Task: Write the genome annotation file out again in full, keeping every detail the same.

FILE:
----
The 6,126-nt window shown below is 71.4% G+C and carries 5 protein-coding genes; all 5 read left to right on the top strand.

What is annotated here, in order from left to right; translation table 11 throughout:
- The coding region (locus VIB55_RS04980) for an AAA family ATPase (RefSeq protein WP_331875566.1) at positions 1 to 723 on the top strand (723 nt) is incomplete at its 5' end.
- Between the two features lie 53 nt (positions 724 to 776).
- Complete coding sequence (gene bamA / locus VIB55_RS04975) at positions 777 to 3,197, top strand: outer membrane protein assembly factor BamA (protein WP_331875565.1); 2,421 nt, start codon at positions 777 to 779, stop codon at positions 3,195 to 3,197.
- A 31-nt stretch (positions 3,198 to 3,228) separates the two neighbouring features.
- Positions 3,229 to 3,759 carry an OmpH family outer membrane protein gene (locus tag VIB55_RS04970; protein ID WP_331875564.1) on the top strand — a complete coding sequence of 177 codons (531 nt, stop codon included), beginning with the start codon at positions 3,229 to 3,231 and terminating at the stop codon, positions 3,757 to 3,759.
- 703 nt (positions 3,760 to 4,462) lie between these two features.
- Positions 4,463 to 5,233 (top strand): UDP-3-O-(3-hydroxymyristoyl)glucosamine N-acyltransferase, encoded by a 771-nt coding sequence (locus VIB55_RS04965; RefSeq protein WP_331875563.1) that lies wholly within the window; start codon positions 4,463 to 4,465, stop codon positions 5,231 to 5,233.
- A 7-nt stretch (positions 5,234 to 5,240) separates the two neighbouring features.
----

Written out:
The 6,126-nt window shown below is 71.4% G+C and carries 5 protein-coding genes; all 5 read left to right on the top strand.

What is annotated here, in order from left to right; translation table 11 throughout:
- The coding region (locus VIB55_RS04980) for an AAA family ATPase (RefSeq protein WP_331875566.1) at positions 1 to 723 on the top strand (723 nt) is incomplete at its 5' end.
- Between the two features lie 53 nt (positions 724 to 776).
- Complete coding sequence (gene bamA / locus VIB55_RS04975) at positions 777 to 3,197, top strand: outer membrane protein assembly factor BamA (protein WP_331875565.1); 2,421 nt, start codon at positions 777 to 779, stop codon at positions 3,195 to 3,197.
- A 31-nt stretch (positions 3,198 to 3,228) separates the two neighbouring features.
- Positions 3,229 to 3,759 carry an OmpH family outer membrane protein gene (locus tag VIB55_RS04970; protein ID WP_331875564.1) on the top strand — a complete coding sequence of 177 codons (531 nt, stop codon included), beginning with the start codon at positions 3,229 to 3,231 and terminating at the stop codon, positions 3,757 to 3,759.
- 703 nt (positions 3,760 to 4,462) lie between these two features.
- Positions 4,463 to 5,233 (top strand): UDP-3-O-(3-hydroxymyristoyl)glucosamine N-acyltransferase, encoded by a 771-nt coding sequence (locus VIB55_RS04965; RefSeq protein WP_331875563.1) that lies wholly within the window; start codon positions 4,463 to 4,465, stop codon positions 5,231 to 5,233.
- A 7-nt stretch (positions 5,234 to 5,240) separates the two neighbouring features.